The simplest setup for a heating system is a two-wire thermostat. If the unit requires only two wires, the system is only able to heat the space. If any cooling, like an air conditioner, or fan control is required, more wires are needed. Most homeowners with moderate home improvement skills can wire a heat-only thermostat. However, basic safety procedures must be followed whenever working with electricity.
Electricity Safety Basics
It's critical that you read all instructions and the thermostat's manufacturer instructions before attempting any work on the unit. If you have any confusion or questions about the process, you should invoke the help of a professional.
Additionally, prior to getting started on any work that involves electricity, tell those around you what you'll be doing. This is for their own safety as well as yours. Unplug or disconnect all components of the system before beginning work, and turning power off to the area at the circuit breaker box. Whenever possible, use high-voltage gloves and tools with insulated handles while doing electrical work.
Two-Wire Thermostat Basics
Turn off power to the furnace by turning the switch on the side of the furnace to the "off" position. Failure to disconnect power to the furnace before wiring the thermostat can result in damage to the furnace. Follow all other safety instructions as outlined above.
Run the thermostat wire from your furnace to the location where your thermostat will hang. Drill a hole in the drywall, and use a fishtape to feed the wire from the furnace through the hole in the wall. The wire will run through a dedicated opening on the side of the furnace into the control panel. The opening should have a rubber sleeve to protect the wire from being cut. Next, mount the thermostat wall plate to the wall. Use drywall anchors to fasten the plate.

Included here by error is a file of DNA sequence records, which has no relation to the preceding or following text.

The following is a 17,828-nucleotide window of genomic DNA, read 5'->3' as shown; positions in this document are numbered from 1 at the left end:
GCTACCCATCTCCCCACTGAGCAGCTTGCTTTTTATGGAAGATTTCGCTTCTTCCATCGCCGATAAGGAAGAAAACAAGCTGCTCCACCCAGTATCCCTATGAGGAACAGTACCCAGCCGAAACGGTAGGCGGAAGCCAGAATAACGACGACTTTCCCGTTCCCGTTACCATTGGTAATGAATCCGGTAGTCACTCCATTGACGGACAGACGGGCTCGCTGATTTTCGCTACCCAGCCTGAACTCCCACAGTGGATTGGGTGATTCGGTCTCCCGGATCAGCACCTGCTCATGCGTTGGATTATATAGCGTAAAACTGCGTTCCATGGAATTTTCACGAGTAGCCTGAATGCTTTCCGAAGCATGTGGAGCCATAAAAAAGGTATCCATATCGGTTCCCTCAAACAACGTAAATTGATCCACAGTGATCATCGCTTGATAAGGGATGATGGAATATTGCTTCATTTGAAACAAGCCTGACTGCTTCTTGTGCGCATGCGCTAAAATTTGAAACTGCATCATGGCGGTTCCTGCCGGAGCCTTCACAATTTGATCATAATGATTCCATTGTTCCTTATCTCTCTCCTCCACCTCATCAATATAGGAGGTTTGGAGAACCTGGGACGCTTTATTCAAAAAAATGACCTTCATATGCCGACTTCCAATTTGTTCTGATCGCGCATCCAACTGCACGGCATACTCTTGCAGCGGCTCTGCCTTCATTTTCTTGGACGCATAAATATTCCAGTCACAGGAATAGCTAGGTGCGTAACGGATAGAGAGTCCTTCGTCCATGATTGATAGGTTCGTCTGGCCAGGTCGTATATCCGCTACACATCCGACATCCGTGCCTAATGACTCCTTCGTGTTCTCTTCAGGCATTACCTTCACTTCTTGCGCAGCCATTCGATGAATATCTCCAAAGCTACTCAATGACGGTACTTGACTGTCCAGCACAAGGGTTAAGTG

Thermostat Color Coding
Most two-wire thermostats wire have a red and white wire encased in a brown insulated coating. Strip the red and white wires back about 1/4 inch at both the thermostat and the furnace ends. Connect the white wire to the "W" terminal on the furnace and thermostat. Repeat this for the red wire, connecting it to the "R" terminal on both the furnace and thermostat.
The c wire, or common wire, enables the continuous flow of 24 VAC power to the thermostat. Not all thermostat systems have a c wire, which is typically blue. In many instances, a two-wire thermostat does not have a c wire.
Completing the Rewiring Project
Once you have connected the colored wires to the proper terminals, snap the thermostat to the wall plate. Turn the power back on to the furnace by flipping the switch on the side of the furnace to the "on" position.
Turn the thermostat to "heat" mode and program it to the desired setting. If the temperature in the room is colder than the setting, the furnace should cycle on and begin heating the space. The use of a programmable thermostat can help you to save on heating costs. Programmable thermostats automatically lower the temperature when you are asleep or not home. Knowing how to do your own furnace and thermostat maintenance can also go a long way toward helping you to stay on budget.
Elizabeth Knoll has been writing full-time since 2008. She has a deep love for gardening and has spent a vast amount of time researching that subject. Her work appears on various websites. Knoll received a certificate in Early Childhood Education from Moraine Park Technical College.